I have been hesitant in writing this post but since one of the reasons I write this blog, albeit at sparing times, is to keep myself honest, so I think this might be a good post for me to wrestle with. As most of you know, we, The Cooks' House, have been told we can't allow people to bring in wine into the restaurant anymore; the fateful call came in late June. I'm not going to launch into the legal question at hand here but just say that according to Michigan state law BYOB is not, in no uncertain terms, allowed. To say this has thrown a monkey wrench into the operation would be an understatement. We have seen over 300 people either leave the restaurant, not make a reservation, or cancel a reservation since late June, and for a restaurant that seats 20, that is a f*cking lot of people, however, I did not set out with this post to whine about our present circumstances. I can't say I'm pissed off about our present situation. Why would I be angry? It's the law, a really stupid law, but the law none-the-less. For me to get upset at this would be futile. It would be like the crazy guy screaming at the sky for being blue.
We are making plans for a liqour license, which we don't forsee getting any sooner than June of 2011. That leaves us 8 more months of retelling the same story to everyone who brings a bottle in or asks when they make their reservation, and 8 more months of seeing customers leave or cancel. Believe me when I say this is getting old. I, of all people, understand how important wine is to the dinning experience. The food we serve at the restaurant requires wine. I wish I could explain how hard it is to look out into the dinning room and see the reactions of those Theresa has to tell we can't let them drink the wine they brought; they range from surprise, disappointment, incredulity, to out right anger, these are not typically how a chef wants his/her guests to react when in the restaurant. It doesn't do much in setting the tone for the rest of the evening; 8 more months.
I think the part that upsets me the most is feeling like I have to now apologize for being around. We can't simply take reservations or welcome guests in, we have to first apologize and then welcome them. This is the point I have been wrestling with since June. I feel like Oliver Twist asking, "Please Sir, I want some more", and this does nothing for the ego, let me tell you. My concern isn't for the business end of it all; we will stay afloat, that much I am confident of. My other concern is one of reputation. How much damage is being done to our reputation through out all of this?
The good news is, we will eventually have a liqour license and eventually we will not have to apologize for not having wine. A year from now this will all be behind us, but the fight we have until that time is taxing. We are in the happiness business and when one of our arms is tied behind of our back, bringing happiness to our guest becomes even harder than it was before. We are now giving even more attention in making the food, service, and atmosphere even better than before, but that doesn't come easy when we have a cloud looming over us. Every day is a fight to smile when the guest comes in. Everyday is a fight to cook the food better than yesterday. Everyday is a fight to keep the restaurant attractive to our guests. Why, because everyday we start out behind the gun and have to overcome the same obsticle we did yesterday, and not only overcome it, but overcome it with class and a smile on our faces. I have to hand it to our staff, they have been troopers in this through it all. Theresa still smiles as she explains for the umpteenth time the reasons for not allowing wine. The cooks still come in and give it 100%, even as we watch yet another table up and leave because they can't have wine with dinner.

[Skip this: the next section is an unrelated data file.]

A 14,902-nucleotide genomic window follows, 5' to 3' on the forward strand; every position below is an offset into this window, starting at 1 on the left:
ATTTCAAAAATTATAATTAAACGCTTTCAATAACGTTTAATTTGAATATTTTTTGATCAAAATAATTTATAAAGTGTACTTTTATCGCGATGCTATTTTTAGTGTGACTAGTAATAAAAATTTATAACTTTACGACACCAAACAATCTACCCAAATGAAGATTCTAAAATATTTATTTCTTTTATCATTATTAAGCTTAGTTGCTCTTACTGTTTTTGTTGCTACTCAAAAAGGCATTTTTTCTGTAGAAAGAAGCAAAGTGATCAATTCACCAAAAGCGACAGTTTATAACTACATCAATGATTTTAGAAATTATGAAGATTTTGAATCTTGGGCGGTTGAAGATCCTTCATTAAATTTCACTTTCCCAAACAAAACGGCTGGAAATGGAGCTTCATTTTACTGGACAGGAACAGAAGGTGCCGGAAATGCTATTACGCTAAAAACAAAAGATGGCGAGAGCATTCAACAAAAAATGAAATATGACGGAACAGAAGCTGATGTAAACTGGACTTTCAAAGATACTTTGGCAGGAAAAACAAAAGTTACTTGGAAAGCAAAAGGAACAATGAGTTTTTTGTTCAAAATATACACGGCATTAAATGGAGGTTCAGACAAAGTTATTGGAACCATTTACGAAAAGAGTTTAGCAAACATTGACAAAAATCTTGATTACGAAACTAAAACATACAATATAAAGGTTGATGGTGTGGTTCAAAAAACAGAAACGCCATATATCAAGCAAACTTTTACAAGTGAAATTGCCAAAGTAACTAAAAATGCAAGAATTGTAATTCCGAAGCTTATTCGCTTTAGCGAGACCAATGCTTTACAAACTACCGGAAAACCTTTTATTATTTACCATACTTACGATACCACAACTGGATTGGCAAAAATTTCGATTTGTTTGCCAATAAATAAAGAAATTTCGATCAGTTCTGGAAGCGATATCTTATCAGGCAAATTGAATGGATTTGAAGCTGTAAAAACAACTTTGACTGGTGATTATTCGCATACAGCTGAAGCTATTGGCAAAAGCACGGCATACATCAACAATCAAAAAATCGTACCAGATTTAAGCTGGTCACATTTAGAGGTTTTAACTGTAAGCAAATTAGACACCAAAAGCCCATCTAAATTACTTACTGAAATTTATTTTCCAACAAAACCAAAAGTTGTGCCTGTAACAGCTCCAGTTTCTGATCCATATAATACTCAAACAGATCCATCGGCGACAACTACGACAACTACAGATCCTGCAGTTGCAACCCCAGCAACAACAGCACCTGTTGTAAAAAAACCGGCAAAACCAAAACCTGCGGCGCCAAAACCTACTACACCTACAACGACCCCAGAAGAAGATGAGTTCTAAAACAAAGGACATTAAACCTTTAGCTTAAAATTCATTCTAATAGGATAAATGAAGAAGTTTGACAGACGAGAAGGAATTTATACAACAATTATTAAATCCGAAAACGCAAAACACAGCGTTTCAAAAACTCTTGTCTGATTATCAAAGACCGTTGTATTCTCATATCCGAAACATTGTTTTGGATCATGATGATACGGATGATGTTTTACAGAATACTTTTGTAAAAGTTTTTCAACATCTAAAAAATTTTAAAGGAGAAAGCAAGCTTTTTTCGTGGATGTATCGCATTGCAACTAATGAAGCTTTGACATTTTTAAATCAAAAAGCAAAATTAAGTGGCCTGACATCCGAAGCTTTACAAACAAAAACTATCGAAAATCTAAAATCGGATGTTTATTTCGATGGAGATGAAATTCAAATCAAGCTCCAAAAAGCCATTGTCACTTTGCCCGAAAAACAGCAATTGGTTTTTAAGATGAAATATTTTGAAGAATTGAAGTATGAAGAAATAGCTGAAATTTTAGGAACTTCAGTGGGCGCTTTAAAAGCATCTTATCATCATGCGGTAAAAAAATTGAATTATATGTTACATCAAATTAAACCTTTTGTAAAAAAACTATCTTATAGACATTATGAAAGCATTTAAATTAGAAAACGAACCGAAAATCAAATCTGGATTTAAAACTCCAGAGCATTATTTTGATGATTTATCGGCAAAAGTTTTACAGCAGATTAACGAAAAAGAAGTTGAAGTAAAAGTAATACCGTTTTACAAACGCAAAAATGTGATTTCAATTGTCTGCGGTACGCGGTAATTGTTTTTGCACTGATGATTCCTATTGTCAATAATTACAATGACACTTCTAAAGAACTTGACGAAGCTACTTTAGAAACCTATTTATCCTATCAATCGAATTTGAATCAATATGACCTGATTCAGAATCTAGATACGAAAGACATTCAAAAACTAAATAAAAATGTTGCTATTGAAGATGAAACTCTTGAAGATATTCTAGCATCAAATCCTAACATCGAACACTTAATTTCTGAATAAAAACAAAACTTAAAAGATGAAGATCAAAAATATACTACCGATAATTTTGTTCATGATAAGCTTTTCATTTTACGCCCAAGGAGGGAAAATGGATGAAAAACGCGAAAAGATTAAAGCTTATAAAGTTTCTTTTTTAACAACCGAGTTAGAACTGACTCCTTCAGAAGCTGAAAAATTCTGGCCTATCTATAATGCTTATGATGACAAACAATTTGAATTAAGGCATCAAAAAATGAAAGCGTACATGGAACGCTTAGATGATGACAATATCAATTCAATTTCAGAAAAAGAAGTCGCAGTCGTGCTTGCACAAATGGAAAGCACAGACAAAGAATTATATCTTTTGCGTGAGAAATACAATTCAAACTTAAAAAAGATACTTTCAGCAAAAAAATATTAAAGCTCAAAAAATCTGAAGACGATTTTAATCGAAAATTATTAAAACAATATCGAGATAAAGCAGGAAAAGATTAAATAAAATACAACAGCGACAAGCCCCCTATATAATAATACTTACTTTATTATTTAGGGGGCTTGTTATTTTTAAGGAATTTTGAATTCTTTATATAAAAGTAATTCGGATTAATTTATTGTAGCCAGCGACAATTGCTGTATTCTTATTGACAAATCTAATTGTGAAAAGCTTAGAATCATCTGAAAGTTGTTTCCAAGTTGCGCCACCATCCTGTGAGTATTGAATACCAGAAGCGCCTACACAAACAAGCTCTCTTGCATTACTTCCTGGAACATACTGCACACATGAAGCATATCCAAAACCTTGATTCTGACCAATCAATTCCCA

What seperates the winners from the losers is the willingness to fight to the end. A great running back is one who keeps his legs pumping forward trying to get a few more yards even when being tackled by a multitude of opposing players. I still draw inspiration from a family I knew in Las Vegas who was on the brink of total destruction. The husband and wife were having problems. They were only days away from losing everything because of a very hard financial situation they found themselves in. They lost their 2 year old son to a drowning accident; yet despite of this, they did not quit. They continued to fight and pressed forward no matter how bleak the future looked. I've never liked the saying, "Life's a bitch, and then you die". It is a defeatist attitude. Life throws monkey wrenches; sometimes big ones, sometimes a lot of them, but those who come out in the end are the ones who don't give up the fight, but instead faces it and throws the wrenches back.
I'm not going to sugar coat it, these next 8 months are not going to be easy, but we are not going to take it laying down. We are going to do what we can to make the dinning experience a good one, despite missing an important piece of the puzzle. We will get our license and then we will face the next set of wrenches tossed our way.